Master Cylinder


Hold the pedal down very lightly. It should not fade away toward the floor. If the pedal drifts toward the floor and there is no visible sign of fluid leakage anywhere in the system, the master cylinder is leaking internally past the primary cup. Usually, pushing harder on the pedal will result in the brakes working properly as the seal distorts against the wall of the cylinder checking off the internal link.

Check the level of the fluid in both halves of the master cylinder reservoir. Disc brake lining wear will result in a lower level of fluid. This is because the piston moves out in their bores to compensate for the lining wear. If one of the chambers is larger and it is lower in fluid than the other one, the disc linings served by that chamber are probably worn.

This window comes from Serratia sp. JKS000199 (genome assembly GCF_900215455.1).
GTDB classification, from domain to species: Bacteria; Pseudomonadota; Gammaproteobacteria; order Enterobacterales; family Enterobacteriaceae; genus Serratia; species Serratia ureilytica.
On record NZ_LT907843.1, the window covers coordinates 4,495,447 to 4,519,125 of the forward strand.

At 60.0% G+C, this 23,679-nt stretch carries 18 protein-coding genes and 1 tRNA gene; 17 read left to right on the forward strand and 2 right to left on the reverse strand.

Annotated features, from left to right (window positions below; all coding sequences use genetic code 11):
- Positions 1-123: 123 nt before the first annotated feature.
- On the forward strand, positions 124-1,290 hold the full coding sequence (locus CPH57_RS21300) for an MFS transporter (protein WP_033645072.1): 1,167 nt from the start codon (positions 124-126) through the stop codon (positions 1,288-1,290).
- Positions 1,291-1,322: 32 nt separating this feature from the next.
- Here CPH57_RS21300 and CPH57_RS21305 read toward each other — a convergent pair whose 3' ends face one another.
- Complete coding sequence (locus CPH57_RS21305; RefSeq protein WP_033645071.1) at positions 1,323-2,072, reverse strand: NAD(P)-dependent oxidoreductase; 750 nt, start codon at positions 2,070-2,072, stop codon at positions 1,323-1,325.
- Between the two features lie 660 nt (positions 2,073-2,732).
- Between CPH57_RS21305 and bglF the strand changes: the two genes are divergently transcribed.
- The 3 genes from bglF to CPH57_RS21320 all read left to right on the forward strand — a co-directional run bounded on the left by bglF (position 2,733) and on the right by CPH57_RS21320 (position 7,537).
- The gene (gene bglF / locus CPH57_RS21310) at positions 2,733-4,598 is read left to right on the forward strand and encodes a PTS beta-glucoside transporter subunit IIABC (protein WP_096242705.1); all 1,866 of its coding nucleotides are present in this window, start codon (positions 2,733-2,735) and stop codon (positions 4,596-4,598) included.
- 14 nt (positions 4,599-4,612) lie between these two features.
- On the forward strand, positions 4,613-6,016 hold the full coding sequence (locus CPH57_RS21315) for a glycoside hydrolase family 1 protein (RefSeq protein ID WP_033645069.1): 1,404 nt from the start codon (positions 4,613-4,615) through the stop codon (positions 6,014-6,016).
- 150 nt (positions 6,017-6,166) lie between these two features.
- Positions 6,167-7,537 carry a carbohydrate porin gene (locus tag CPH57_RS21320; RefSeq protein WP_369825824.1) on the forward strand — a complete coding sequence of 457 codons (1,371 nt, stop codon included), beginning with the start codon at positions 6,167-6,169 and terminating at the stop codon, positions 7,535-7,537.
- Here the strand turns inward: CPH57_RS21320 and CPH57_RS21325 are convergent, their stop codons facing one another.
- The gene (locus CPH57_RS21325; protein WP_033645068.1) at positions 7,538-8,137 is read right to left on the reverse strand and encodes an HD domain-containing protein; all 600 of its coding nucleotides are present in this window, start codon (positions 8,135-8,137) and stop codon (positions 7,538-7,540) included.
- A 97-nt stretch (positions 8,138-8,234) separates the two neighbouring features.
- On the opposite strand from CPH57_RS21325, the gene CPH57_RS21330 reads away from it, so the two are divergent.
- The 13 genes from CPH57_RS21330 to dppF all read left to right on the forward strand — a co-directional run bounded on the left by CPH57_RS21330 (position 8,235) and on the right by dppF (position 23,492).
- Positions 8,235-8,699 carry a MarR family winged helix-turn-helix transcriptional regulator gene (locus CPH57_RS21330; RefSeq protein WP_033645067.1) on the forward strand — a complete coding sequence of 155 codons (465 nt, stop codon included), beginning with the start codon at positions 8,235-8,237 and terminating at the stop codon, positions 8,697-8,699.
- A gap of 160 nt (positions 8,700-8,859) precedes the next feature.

If a secondary piston seal is defective, fluid can be pumped from one of the fluid chambers into the other. The result is that one chamber is low, while the other is overflowing.

Look for external leaks from the master cylinder. Leakage can occur past the master cylinder cover when the metal bails are bent and loose. Fluid can also escape past the secondary cup on the rear piston. If there is no power assist, the fluid will be visible on the carpet or on the inside of the firewall or bulkhead. If there is a power booster, fluid will leak from the front of the power booster. A small amount of seepage is acceptable.® ©2001- 2019  AutoZone, Inc. All Rights Reserved.